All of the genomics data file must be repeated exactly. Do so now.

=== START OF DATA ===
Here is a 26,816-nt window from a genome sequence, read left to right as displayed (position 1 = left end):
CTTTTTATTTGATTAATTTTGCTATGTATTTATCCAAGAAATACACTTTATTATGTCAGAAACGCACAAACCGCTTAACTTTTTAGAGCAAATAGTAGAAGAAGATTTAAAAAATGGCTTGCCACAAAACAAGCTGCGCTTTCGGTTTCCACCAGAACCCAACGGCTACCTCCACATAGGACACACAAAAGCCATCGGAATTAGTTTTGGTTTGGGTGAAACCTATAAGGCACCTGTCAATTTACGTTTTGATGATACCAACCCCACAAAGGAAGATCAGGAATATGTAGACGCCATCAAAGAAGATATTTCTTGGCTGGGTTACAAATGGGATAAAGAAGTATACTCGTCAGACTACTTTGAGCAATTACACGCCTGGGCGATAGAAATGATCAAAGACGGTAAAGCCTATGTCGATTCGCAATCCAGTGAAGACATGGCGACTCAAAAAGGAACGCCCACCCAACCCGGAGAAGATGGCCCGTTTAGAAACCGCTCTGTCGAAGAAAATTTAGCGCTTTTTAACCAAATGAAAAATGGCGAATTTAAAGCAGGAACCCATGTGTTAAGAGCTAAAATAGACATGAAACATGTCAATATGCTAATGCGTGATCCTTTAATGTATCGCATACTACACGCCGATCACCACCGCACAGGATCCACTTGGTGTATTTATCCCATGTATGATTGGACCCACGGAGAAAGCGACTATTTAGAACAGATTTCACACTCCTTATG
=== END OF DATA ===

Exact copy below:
Here is a 26,816-nt window from a genome sequence, read left to right as displayed (position 1 = left end):
CTTTTTATTTGATTAATTTTGCTATGTATTTATCCAAGAAATACACTTTATTATGTCAGAAACGCACAAACCGCTTAACTTTTTAGAGCAAATAGTAGAAGAAGATTTAAAAAATGGCTTGCCACAAAACAAGCTGCGCTTTCGGTTTCCACCAGAACCCAACGGCTACCTCCACATAGGACACACAAAAGCCATCGGAATTAGTTTTGGTTTGGGTGAAACCTATAAGGCACCTGTCAATTTACGTTTTGATGATACCAACCCCACAAAGGAAGATCAGGAATATGTAGACGCCATCAAAGAAGATATTTCTTGGCTGGGTTACAAATGGGATAAAGAAGTATACTCGTCAGACTACTTTGAGCAATTACACGCCTGGGCGATAGAAATGATCAAAGACGGTAAAGCCTATGTCGATTCGCAATCCAGTGAAGACATGGCGACTCAAAAAGGAACGCCCACCCAACCCGGAGAAGATGGCCCGTTTAGAAACCGCTCTGTCGAAGAAAATTTAGCGCTTTTTAACCAAATGAAAAATGGCGAATTTAAAGCAGGAACCCATGTGTTAAGAGCTAAAATAGACATGAAACATGTCAATATGCTAATGCGTGATCCTTTAATGTATCGCATACTACACGCCGATCACCACCGCACAGGATCCACTTGGTGTATTTATCCCATGTATGATTGGACCCACGGAGAAAGCGACTATTTAGAACAGATTTCACACTCCTTATG